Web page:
Schools chief Williams to retire June 30 Read More

Staff Photo by Kristin PittsFred Smith puts on his racing gear before a practice lap at the Dixieland Speedway, Friday, July 30, 2010.
Viewing Photo 1 / 6

Brett A. Clark

Staff Photo by Kristin PittsFred Smith puts on his racing gear before a practice lap at the Dixieland Speedway, Friday, July 30, 2010.

Five drivers, five races, one night

By Will Harris

Sports Writer

0 Comments | Leave a Comment

Across the south, racing is one of most popular sports. Dixieland Speedway is a hidden gem in northern Pasquotank County, offering a wide variety of auto racing action.

The 3/8-mile, high-banked oval regularly runs five divisions and hosts several other special races. The racing is fast, competitive and accessible. On a typical Friday night during the season, which runs from early April through the end of August, fans can take in nearly 150 laps of competition.

This Friday was one of those nights. The stands were packed with race fans and, as usual, the infield pit area was packed with racers. Here is a look how the night went for five drivers — Russell Barclift, Alex Butler, Lew Moulton, Fred Smith and Steve Steeley. What was their goal heading into the race? How did they do? Take a look.

Russell Barclift

Age — 43; Hometown — Elizabeth City; Division — Sportsman; Car — No. 34 Chevrolet Monte Carlo; Points Position — 1st.

As co-owner of Quality Seafood, Barclift started as a sponsor, eventually getting into the driver’s seat himself about 10 years ago. It culminated in a points title in 2007 and he is on his way to a second this year, dominating the division all season. He had won eight of the first 12 events, including five in a row to open the year, and entered the night with a healthy 36-point lead in the race for the season title.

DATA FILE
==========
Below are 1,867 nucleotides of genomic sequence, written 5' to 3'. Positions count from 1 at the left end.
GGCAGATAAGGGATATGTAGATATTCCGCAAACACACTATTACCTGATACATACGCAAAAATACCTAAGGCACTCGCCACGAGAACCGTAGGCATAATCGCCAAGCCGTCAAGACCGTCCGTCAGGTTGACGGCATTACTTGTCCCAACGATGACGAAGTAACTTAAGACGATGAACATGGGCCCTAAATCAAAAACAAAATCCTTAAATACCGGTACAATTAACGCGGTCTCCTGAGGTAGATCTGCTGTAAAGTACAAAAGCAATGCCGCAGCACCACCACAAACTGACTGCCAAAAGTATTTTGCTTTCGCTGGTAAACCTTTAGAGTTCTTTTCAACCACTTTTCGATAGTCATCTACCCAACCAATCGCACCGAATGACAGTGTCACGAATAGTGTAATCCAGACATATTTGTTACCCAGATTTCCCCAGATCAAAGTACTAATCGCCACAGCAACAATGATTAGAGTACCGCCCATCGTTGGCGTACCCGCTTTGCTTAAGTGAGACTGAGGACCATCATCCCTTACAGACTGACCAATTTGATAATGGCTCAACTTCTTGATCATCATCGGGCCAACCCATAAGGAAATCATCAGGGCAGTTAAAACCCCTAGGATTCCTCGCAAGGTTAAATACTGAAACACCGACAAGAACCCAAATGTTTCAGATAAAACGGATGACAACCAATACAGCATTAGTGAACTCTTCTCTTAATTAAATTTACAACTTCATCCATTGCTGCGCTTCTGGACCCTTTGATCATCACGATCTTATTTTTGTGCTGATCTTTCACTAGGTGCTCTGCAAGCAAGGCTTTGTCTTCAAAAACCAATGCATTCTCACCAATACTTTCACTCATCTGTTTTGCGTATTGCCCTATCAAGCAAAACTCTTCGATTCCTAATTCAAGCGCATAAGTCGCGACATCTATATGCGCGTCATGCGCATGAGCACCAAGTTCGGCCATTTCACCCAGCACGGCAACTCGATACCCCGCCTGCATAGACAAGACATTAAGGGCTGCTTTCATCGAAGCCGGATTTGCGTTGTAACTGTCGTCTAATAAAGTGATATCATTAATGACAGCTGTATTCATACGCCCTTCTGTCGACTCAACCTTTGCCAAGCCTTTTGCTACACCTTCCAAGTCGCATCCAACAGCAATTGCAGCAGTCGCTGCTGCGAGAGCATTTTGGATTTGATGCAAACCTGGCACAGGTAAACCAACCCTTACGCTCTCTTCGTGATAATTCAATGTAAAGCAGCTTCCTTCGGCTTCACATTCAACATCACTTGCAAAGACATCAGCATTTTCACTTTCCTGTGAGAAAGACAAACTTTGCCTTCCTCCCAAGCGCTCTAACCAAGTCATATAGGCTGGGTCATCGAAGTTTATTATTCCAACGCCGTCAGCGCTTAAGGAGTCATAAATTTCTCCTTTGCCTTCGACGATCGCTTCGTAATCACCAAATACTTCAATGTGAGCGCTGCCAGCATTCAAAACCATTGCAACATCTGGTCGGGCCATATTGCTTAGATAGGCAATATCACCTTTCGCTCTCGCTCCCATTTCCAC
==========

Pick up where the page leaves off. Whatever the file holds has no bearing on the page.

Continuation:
Barclift admitted he was going to be “points racing” on this night.

“We’re going to look at the big picture tonight,” said Barclift, who went out and won the pole by nearly two-tenths of a second. “If we get a chance to get by, we’re going by, we’re going to race hard, but try and race a little smarter.”

But his night went downhill from there.

The start of the race was marred by a crash in Turn 1 before a lap could be run. On the second attempt to start the race, Troy Brickhouse got below Barclift coming out of Turn 2. The two made contact and Barclift spun around on the back stretch. Surprisingly, the yellow caution did not come out as the field raced

away and Barclift limped around to the pits. It turned out not to matter as Barclift’s crew, led by Steve Steeley, discovered the rear axle was broken and his night was over without completing a single lap.

Barclift was none too happy about the turn of events.

“Rough driving and unsportsmanlike conduct,” he said. “I wouldn’t even dream of driving somebody that way and I can’t believe it’s going on out here.

“We’ll be back next week.”

Alex Butler

Age — 15; Hometown — Grandy; Division — Sissy’s Subs and More Stock 4; Car — No. 43 Ford Escort GT; Points Position — 5th.

The Moyock driver and rising sophomore at Currituck County High School, who just received his learner’s permit two months ago, is already a two-year veteran on the track. Still, his season in the Stock 4 division has been a learning process. The team has suffered from some mechanical failures during the season and admitted mental errors (they ran out of gas in one race), all of which has kept them down in the points standings.